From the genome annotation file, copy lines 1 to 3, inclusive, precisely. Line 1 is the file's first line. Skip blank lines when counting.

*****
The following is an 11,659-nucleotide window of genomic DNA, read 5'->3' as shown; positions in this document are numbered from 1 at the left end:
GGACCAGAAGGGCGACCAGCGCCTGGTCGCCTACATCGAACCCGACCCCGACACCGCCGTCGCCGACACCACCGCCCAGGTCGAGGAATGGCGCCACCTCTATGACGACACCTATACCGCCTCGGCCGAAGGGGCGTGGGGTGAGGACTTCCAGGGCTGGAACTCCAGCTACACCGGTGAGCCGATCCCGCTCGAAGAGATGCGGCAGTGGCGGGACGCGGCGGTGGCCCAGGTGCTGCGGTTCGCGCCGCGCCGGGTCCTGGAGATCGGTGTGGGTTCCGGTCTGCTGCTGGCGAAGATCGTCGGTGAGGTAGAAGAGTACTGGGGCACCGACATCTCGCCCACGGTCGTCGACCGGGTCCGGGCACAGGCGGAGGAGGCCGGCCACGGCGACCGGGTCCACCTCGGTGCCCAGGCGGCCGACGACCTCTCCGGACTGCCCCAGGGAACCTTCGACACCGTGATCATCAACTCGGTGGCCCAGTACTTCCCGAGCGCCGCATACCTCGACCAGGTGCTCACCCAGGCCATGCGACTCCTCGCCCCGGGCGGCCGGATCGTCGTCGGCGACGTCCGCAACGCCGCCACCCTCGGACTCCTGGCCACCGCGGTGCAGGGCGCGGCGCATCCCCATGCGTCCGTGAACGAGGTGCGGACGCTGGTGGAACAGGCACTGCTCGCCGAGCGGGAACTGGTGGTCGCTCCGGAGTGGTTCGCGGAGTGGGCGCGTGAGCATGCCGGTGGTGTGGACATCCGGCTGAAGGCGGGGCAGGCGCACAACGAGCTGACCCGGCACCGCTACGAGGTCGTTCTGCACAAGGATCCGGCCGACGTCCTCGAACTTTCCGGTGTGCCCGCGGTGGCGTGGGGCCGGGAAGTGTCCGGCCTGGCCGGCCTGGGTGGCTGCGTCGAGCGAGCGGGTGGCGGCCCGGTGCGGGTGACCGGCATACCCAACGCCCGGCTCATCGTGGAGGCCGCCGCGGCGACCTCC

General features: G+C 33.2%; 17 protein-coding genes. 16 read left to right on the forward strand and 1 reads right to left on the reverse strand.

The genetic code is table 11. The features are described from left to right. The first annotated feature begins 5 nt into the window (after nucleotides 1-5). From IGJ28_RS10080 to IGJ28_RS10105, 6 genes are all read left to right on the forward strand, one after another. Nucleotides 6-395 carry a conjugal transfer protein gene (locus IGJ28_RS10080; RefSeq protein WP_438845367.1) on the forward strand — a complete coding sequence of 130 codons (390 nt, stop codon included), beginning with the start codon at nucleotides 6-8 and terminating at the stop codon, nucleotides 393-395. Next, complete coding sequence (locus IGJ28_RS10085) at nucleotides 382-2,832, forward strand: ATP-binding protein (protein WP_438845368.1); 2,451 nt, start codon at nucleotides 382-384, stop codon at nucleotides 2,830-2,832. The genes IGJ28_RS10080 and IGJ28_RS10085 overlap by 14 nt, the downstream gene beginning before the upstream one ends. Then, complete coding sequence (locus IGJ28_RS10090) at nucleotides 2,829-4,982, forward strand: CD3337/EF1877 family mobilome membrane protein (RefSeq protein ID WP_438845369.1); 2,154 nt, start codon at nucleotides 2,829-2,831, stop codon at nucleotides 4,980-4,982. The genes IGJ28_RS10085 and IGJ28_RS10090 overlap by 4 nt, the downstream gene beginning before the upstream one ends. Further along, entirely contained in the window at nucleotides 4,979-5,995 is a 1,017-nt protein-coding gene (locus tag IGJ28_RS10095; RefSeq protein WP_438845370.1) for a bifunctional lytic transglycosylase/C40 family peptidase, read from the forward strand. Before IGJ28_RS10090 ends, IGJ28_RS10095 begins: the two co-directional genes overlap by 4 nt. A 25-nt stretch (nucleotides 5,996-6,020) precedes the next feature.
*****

The following is an 11,659-nucleotide window of genomic DNA, read 5'->3' as shown; positions in this document are numbered from 1 at the left end:
GGACCAGAAGGGCGACCAGCGCCTGGTCGCCTACATCGAACCCGACCCCGACACCGCCGTCGCCGACACCACCGCCCAGGTCGAGGAATGGCGCCACCTCTATGACGACACCTATACCGCCTCGGCCGAAGGGGCGTGGGGTGAGGACTTCCAGGGCTGGAACTCCAGCTACACCGGTGAGCCGATCCCGCTCGAAGAGATGCGGCAGTGGCGGGACGCGGCGGTGGCCCAGGTGCTGCGGTTCGCGCCGCGCCGGGTCCTGGAGATCGGTGTGGGTTCCGGTCTGCTGCTGGCGAAGATCGTCGGTGAGGTAGAAGAGTACTGGGGCACCGACATCTCGCCCACGGTCGTCGACCGGGTCCGGGCACAGGCGGAGGAGGCCGGCCACGGCGACCGGGTCCACCTCGGTGCCCAGGCGGCCGACGACCTCTCCGGACTGCCCCAGGGAACCTTCGACACCGTGATCATCAACTCGGTGGCCCAGTACTTCCCGAGCGCCGCATACCTCGACCAGGTGCTCACCCAGGCCATGCGACTCCTCGCCCCGGGCGGCCGGATCGTCGTCGGCGACGTCCGCAACGCCGCCACCCTCGGACTCCTGGCCACCGCGGTGCAGGGCGCGGCGCATCCCCATGCGTCCGTGAACGAGGTGCGGACGCTGGTGGAACAGGCACTGCTCGCCGAGCGGGAACTGGTGGTCGCTCCGGAGTGGTTCGCGGAGTGGGCGCGTGAGCATGCCGGTGGTGTGGACATCCGGCTGAAGGCGGGGCAGGCGCACAACGAGCTGACCCGGCACCGCTACGAGGTCGTTCTGCACAAGGATCCGGCCGACGTCCTCGAACTTTCCGGTGTGCCCGCGGTGGCGTGGGGCCGGGAAGTGTCCGGCCTGGCCGGCCTGGGTGGCTGCGTCGAGCGAGCGGGTGGCGGCCCGGTGCGGGTGACCGGCATACCCAACGCCCGGCTCATCGTGGAGGCCGCCGCGGCGACCTCC

General features: G+C 33.2%; 17 protein-coding genes. 16 read left to right on the forward strand and 1 reads right to left on the reverse strand.